Grant Wood’s camouflage training during World War I is often mentioned but curiously understudied. Its implications for his art, however, are significant. In 1918, camouflage stood— along with the aerial surveillance that necessitated it—at the apex of visual innovation. As one of many artists conscripted into camouflage service, Wood could not have overlooked the challenge to conventional practices of representation posed by camouflage techniques. The obfuscation and manipulation of observed reality demanded by camouflage diverged from ideals of naturalism and mimesis, while compositional techniques that indulged falsehood over truth threatened to deconstruct the very purpose of depicting the world. Artists had always understood that representation involved artifice, but camouflage went further in making dissimulation an explicit goal. Camouflage’s challenge to naturalism embraced and even surpassed the philosophies of abstraction that infused Western art during the first decades of the century.
Thinking ahead to Wood’s 1930s landscapes, the implications of his camouflage training become richer still. The sensitivity to topographic form and landscape patterns required of a camoufleur resonated with the visual sensibilities of Wood’s agrarian upbringing. Military training would have brought these modalities of perception into his conscious thinking. Simultaneously, camouflage introduced Wood to a new set of modern possibilities, including formal abstraction and, more broadly, the contingency of signification. It also showed at a deeper psychological level that the divisions between vision and mental projection, artifice and reality, and even truth and falsehood could be manipulated. It revealed the ability of the modern artist to engineer the appearance of the landscape and to cover over topographic fact with operational fictions. These fictional landscapes were not detached fantasies kept separate from the real world. Rather, they were laid directly over top of it.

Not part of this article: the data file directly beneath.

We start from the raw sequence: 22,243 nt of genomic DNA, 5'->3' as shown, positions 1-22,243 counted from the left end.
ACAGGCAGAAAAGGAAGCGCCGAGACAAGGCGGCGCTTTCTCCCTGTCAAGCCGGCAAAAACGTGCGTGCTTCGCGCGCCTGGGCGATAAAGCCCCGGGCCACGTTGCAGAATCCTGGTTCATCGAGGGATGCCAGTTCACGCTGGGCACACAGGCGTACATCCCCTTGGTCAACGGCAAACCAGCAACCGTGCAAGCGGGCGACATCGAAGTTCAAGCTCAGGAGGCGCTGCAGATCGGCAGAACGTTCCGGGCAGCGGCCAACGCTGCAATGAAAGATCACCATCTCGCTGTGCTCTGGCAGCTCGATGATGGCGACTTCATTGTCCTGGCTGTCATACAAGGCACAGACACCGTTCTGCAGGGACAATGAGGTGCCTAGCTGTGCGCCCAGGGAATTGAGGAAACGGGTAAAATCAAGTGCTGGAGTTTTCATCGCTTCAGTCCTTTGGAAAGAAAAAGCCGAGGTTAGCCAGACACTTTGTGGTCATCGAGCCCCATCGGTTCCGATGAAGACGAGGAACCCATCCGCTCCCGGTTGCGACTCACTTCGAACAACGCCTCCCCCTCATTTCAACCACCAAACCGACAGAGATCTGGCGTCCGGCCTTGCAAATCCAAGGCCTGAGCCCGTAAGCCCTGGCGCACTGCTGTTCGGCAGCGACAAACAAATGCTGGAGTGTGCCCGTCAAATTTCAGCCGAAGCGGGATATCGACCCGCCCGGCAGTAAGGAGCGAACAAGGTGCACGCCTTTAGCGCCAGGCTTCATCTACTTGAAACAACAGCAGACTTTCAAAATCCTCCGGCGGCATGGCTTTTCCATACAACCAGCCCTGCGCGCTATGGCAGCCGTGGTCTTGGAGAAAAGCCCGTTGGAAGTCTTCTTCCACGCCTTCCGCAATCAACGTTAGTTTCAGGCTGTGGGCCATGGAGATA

This paper explores the entanglement of camouflage and regionalism in Wood’s painting and philosophy during the 1930s. It proposes that the artist’s midwestern mythology (among other things) might best be understood as a mode of cultural camouflage—a subterfuge that hid the anxieties of modernist transformation in plain sight.
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About the speaker
Jason Weems is Associate Professor of American art and visual culture at the University of California, Riverside. He is the author of Barnstorming the Prairies: How Aerial Vision Shaped the Midwest (University of Minnesota Press, 2015). His current research includes an exploration of the intersection of art and archaeology in the Americas, and an investigation into photography of and by Native Americans during the New Deal. He was curator of the 2015 exhibition “Interrogating Manzanar: Photography, Justice and the Japanese American Internment.” He recently has held fellowships from the Hellman Foundation, the Crystal Bridges Museum of American Art, and the Universities of California and Michigan. In 2017 he will research in Spain as a Fulbright-Terra Foundation of American Art Senior Scholar.